Brave New World and the right to be unhappy; Island and sanity
I've been re-reading Huxley's Brave New World. There's an exchange near the end, between Mustapha Mond, World Controller of the insane civilization that encompasses most of the world, and "the Savage", product of the lunatic barbarism outside, that rather sums it up:
"But I don't want comfort. I want God, I want poetry, I want real danger, I want freedom, I want goodness. I want sin."
"In fact," said Mustapha Mond, "you're claiming the right to be unhappy."
"All right then," said the Savage defiantly, "I'm claiming the right to be unhappy."
I think I shall have to spend some time rereading Huxley's Island next to balance things out. Written near the end of Huxley's life, Island is in many ways his alternative to Brave New World, his portrayal of a thoroughly sane society.
You've probably not heard of this book; its positive outlook on the use of psychedelics, and its positive portrayal of free sexuality, means that you're unlikely to see it added to any high school reading lists. The philosophy found on Pala is a blend of secular humanism and Mahayana Buddhism; its key text, quoted throughout the novel, is Notes on What's What, and What It Might be Reasonable to do about What's What.
Me as I think I am and me as I am in fact---sorrow, in other words, and the ending of sorrow. One third, more or less, of all the sorrow that the person I think I am must endure is unavoidable. it is the sorrow inherent in the human condition, the price we pay for being sentient and self-conscious organisms, aspirants to liberation, but subject to the laws of nature and under orders to keep on marching, through irreversible time, through a world entirely indifferent to our well-being, toward decrepitude and the certainty of death. The remaining two-thirds of sorrow is homemade and, so far as the universe is concerned, unnecessary.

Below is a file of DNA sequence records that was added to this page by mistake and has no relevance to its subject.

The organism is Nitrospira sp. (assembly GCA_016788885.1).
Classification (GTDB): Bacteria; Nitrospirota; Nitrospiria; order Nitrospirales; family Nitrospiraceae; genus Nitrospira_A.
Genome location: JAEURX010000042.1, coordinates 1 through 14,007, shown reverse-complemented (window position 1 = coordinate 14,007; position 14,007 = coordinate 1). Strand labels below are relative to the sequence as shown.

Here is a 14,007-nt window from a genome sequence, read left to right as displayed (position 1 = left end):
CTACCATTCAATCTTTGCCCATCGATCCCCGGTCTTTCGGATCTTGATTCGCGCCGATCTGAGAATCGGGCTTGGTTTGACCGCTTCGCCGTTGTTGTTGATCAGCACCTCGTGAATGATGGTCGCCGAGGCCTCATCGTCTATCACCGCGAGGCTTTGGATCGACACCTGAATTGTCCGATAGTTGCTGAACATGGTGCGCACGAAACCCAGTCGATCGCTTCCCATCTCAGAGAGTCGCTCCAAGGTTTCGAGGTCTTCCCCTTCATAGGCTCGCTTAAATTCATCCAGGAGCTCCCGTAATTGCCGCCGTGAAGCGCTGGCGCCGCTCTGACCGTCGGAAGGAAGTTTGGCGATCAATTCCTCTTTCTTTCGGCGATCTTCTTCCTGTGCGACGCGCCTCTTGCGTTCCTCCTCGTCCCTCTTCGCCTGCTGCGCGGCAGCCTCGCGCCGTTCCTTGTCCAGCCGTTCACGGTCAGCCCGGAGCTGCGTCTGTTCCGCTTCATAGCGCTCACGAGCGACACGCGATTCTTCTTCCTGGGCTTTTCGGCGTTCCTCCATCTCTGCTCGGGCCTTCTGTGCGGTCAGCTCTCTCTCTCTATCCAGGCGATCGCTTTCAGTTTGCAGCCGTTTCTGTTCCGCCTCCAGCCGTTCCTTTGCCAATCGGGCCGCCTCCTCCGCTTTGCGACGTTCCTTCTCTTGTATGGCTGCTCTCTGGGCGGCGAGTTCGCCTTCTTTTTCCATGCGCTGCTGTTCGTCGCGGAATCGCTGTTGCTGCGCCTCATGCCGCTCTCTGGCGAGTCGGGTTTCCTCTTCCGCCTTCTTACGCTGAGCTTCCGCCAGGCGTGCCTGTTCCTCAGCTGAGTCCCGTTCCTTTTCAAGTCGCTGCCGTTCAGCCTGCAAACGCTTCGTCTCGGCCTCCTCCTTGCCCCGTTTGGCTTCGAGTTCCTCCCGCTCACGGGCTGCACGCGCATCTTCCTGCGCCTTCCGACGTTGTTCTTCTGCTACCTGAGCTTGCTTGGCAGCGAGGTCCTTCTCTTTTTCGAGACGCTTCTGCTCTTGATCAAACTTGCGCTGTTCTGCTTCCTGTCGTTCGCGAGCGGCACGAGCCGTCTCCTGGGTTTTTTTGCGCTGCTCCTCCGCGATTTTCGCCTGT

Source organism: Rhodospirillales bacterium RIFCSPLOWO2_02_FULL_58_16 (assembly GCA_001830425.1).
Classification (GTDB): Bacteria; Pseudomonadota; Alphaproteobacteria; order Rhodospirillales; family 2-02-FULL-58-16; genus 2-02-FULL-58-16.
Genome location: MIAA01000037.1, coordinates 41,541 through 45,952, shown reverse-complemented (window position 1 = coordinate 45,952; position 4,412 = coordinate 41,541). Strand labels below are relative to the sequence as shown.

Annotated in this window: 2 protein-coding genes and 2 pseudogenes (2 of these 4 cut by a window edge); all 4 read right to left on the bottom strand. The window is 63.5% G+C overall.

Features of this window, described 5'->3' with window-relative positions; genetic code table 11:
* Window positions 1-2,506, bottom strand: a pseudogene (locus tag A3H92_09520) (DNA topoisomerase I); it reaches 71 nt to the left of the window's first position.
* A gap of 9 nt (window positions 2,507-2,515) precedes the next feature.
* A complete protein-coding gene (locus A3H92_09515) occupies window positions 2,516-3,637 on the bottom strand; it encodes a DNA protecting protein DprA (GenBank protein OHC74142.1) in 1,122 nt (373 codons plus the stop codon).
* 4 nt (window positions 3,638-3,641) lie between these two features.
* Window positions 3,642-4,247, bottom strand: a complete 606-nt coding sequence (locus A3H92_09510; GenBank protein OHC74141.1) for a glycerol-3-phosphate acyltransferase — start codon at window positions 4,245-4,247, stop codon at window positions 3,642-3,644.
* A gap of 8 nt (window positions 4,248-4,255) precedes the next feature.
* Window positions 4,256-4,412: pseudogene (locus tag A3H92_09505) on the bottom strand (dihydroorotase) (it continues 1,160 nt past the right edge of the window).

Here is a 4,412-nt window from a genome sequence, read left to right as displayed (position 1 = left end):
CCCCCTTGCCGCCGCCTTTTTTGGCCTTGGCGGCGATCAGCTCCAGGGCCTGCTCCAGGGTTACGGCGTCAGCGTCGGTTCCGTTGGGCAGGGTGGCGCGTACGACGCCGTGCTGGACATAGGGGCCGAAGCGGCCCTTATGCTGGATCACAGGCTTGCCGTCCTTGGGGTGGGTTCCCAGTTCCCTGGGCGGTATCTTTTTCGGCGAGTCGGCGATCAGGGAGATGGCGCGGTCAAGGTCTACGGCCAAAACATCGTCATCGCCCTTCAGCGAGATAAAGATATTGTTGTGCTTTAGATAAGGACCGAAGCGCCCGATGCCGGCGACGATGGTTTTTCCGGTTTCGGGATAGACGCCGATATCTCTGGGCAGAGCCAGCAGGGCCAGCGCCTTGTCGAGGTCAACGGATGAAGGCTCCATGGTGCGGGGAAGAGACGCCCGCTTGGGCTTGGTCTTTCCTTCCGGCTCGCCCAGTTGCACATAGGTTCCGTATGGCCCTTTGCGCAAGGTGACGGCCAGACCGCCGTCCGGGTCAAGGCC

Dualism. . . Without it there can hardly be good literature. With it, there most certainly can be no good life.
"I" affirms a separate and abiding me-substance; "am" denies the fact that all existence is relationship and change. "I am." Two tiny words, but what an enormity of untruth! The religiously-minded dualist calls homemade spirits from the vasty deep; the nondualist calls the vasty deep into his spirit or, to be more accurate, he finds that the vasty deep is already there.